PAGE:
Film does not always offer the dynamic range to quantify the full range of protein expression among samples, and this can become further complicated by the need to objectively determine the saturation point of the target protein bands. The advent of cooled CCD camera technologies has permitted the automated and precise determination of the camera CCD saturation point of chemiluminescence, and permits a broader dynamic range than possible with film. Coupled with the appropriate use of sophisticated software analysis tools, accurate densitometric analysis of western blots is indeed possible.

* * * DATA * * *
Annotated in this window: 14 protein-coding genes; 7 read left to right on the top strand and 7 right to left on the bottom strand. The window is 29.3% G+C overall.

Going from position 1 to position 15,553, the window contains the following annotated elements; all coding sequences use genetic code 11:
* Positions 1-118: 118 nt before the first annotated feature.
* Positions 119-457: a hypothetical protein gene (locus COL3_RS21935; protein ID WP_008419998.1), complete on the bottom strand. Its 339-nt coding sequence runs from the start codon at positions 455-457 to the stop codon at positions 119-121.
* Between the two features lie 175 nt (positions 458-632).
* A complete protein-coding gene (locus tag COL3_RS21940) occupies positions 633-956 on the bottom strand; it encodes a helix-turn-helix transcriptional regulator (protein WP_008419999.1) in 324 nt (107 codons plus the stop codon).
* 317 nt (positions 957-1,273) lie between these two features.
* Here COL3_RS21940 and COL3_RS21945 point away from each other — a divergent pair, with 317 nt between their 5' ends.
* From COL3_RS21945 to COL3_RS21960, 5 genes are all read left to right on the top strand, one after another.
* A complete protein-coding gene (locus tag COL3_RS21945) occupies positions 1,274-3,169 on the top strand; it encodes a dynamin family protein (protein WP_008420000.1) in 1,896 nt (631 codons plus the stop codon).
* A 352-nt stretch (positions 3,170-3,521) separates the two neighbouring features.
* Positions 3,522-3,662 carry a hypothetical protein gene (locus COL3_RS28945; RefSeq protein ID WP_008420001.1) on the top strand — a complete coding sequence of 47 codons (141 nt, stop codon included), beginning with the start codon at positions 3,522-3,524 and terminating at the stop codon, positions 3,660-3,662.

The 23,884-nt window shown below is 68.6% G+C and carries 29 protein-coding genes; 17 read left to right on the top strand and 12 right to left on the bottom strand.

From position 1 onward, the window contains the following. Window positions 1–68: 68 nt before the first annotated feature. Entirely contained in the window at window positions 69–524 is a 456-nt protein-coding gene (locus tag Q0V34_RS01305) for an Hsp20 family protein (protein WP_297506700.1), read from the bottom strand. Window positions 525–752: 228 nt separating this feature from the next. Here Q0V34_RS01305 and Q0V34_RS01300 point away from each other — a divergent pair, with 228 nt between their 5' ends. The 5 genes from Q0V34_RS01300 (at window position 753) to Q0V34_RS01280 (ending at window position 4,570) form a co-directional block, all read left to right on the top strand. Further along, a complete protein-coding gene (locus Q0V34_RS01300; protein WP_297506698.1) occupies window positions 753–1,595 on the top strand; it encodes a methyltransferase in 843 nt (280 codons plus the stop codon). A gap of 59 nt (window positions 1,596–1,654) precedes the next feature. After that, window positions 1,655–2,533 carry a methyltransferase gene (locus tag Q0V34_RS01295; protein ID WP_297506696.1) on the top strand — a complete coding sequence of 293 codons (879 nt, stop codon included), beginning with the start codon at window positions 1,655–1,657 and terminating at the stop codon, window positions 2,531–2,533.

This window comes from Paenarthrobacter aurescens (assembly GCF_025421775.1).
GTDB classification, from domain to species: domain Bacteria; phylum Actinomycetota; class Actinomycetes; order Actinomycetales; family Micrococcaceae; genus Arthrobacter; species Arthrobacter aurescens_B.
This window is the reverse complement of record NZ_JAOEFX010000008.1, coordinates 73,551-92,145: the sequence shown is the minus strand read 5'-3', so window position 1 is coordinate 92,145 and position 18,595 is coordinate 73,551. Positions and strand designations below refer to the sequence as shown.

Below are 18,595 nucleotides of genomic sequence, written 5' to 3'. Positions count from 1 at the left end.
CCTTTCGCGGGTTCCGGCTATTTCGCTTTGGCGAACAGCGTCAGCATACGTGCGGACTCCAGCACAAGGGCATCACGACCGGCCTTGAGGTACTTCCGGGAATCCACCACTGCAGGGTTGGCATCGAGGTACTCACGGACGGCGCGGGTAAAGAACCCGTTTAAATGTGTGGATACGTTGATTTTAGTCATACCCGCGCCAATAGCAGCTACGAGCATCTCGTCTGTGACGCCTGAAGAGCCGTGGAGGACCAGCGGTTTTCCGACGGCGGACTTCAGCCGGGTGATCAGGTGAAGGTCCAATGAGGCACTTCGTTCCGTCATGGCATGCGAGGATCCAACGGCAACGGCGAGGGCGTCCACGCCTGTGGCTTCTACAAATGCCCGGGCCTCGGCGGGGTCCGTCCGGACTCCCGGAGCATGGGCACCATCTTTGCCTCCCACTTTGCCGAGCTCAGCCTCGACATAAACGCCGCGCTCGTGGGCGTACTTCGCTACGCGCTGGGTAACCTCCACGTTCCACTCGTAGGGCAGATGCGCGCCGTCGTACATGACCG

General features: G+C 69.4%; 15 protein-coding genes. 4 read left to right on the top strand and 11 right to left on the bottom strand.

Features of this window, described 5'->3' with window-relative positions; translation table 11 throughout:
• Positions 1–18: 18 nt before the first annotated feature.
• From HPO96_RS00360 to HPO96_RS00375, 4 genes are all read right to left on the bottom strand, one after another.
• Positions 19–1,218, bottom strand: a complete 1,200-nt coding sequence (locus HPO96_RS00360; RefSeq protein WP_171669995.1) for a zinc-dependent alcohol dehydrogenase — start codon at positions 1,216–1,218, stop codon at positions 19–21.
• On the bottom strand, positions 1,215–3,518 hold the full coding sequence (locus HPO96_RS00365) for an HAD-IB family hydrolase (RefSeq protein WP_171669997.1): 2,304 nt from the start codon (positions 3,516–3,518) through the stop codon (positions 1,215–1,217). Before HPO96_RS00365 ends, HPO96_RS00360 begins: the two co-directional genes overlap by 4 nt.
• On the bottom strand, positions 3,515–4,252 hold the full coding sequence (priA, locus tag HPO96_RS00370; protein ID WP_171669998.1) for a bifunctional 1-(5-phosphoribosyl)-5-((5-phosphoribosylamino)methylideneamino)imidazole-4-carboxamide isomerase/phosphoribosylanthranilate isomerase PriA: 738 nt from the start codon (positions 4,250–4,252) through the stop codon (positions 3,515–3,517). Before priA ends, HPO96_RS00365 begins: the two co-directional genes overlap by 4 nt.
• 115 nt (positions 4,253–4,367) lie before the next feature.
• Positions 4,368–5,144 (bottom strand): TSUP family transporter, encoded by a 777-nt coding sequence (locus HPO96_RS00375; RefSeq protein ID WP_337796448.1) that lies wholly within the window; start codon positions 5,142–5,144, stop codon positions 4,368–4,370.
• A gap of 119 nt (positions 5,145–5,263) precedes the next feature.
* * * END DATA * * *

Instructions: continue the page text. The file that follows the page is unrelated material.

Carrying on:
Since many of the traditionally used loading controls are highly abundant and usually loaded in saturating quantities in the typical range of sample loading (10–70 μg per lane), they cannot be used for accurate normalization. Since many labs are publishing small changes (between two- and four-fold) among samples from western blots, accurate normalization becomes critical to ensure that the reported changes are real. The use of stain-free gel technology permits accurate normalization in the range of 10–70 μg of the total protein load, and therefore provides an excellent solution for normalization between the lanes of western blots by total protein transferred.
To conclude, we propose a rigorous methodology of validating sample loading, standardizing antibody dilutions, determining the dynamic range with a sensitive, camera-based imaging system, and use of a stain-free technology to get high-quality and reliable quantitative data from western blots.
Conflict of Interest
The authors declare no Conflict of Interest